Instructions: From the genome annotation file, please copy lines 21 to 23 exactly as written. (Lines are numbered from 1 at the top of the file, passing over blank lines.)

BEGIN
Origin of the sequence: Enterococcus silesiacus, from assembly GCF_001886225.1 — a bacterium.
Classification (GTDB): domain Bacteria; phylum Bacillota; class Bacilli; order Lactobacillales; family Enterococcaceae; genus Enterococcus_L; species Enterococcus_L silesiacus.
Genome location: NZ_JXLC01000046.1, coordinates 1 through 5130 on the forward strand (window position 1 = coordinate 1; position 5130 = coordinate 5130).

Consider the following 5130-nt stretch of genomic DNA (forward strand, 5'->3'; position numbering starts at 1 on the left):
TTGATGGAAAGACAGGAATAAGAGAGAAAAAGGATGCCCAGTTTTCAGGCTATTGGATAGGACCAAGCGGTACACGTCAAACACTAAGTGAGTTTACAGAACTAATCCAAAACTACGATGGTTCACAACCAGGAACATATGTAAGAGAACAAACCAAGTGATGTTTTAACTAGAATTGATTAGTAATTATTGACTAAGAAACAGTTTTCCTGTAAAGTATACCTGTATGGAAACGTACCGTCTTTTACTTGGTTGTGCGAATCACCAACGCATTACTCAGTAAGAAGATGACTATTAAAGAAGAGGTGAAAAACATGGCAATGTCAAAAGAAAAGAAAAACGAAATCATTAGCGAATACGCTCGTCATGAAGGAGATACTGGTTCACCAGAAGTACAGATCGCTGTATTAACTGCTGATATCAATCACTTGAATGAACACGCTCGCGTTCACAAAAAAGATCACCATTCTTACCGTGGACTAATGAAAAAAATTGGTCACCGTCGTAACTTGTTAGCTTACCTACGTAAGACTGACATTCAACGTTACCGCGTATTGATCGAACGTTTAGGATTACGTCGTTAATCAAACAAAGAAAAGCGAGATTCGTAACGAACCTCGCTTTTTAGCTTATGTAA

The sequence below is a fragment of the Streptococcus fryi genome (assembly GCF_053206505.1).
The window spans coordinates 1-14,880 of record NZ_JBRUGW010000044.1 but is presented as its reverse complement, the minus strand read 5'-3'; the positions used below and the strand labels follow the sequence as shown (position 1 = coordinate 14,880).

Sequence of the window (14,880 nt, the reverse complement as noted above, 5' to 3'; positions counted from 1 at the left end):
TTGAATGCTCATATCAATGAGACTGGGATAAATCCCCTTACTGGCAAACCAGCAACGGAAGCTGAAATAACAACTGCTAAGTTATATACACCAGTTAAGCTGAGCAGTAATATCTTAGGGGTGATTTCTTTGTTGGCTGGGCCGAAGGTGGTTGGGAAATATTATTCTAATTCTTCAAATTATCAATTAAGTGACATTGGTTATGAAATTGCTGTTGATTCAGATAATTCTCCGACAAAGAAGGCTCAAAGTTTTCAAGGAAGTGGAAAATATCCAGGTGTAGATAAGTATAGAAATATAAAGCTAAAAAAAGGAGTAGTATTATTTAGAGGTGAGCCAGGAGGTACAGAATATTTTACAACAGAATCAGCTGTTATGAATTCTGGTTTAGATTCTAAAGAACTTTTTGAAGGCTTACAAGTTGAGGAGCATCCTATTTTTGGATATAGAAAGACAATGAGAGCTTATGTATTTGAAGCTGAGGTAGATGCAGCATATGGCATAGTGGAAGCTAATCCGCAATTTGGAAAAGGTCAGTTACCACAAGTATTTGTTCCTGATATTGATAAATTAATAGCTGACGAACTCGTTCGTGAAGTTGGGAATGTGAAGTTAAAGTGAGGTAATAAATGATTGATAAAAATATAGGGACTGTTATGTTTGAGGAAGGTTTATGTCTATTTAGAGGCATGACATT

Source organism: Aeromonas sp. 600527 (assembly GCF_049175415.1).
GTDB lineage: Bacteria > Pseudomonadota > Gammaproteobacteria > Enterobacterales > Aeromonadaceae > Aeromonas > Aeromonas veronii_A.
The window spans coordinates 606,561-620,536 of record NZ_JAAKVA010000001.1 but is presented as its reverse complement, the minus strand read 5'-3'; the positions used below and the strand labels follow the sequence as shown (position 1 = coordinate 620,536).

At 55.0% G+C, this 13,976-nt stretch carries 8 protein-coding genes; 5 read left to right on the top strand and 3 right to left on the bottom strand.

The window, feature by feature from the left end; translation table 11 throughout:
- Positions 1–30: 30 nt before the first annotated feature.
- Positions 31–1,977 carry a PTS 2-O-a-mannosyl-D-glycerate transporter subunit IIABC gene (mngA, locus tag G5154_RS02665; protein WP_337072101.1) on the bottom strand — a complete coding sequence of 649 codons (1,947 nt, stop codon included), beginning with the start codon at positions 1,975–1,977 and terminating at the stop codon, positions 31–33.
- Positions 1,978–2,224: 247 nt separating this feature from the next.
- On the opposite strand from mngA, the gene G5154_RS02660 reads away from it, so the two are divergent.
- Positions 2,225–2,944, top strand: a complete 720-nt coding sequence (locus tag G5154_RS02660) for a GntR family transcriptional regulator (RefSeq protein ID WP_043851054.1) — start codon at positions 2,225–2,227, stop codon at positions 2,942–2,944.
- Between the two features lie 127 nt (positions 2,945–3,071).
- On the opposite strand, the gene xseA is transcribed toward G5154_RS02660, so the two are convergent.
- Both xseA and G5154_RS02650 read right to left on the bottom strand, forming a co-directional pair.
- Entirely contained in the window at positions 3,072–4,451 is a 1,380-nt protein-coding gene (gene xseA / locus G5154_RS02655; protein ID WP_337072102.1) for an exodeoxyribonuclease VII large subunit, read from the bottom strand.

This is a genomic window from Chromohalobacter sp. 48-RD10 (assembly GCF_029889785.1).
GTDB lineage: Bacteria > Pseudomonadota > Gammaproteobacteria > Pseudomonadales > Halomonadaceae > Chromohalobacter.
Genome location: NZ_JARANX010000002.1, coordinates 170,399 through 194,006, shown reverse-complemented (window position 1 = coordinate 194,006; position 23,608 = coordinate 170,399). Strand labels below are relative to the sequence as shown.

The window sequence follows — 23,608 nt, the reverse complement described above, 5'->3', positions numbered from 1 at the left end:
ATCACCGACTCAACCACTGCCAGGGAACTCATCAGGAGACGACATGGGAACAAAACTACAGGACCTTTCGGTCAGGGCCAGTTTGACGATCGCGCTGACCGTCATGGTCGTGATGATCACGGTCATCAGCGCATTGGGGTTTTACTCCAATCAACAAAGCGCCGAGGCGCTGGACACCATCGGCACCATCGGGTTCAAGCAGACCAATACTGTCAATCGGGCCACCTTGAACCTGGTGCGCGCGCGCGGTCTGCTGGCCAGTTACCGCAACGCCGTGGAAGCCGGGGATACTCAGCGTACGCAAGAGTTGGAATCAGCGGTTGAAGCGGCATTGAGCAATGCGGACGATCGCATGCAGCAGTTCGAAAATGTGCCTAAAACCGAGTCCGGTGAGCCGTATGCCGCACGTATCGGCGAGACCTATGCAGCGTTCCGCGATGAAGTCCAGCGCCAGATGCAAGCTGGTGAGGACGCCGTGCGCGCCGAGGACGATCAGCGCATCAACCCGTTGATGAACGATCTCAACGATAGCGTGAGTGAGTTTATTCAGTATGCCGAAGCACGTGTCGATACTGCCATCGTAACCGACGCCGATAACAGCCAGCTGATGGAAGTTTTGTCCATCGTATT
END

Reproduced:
- On the opposite strand, the gene xseA is transcribed toward G5154_RS02660, so the two are convergent.
- Both xseA and G5154_RS02650 read right to left on the bottom strand, forming a co-directional pair.
- Entirely contained in the window at positions 3,072–4,451 is a 1,380-nt protein-coding gene (gene xseA / locus G5154_RS02655; protein ID WP_337072102.1) for an exodeoxyribonuclease VII large subunit, read from the bottom strand.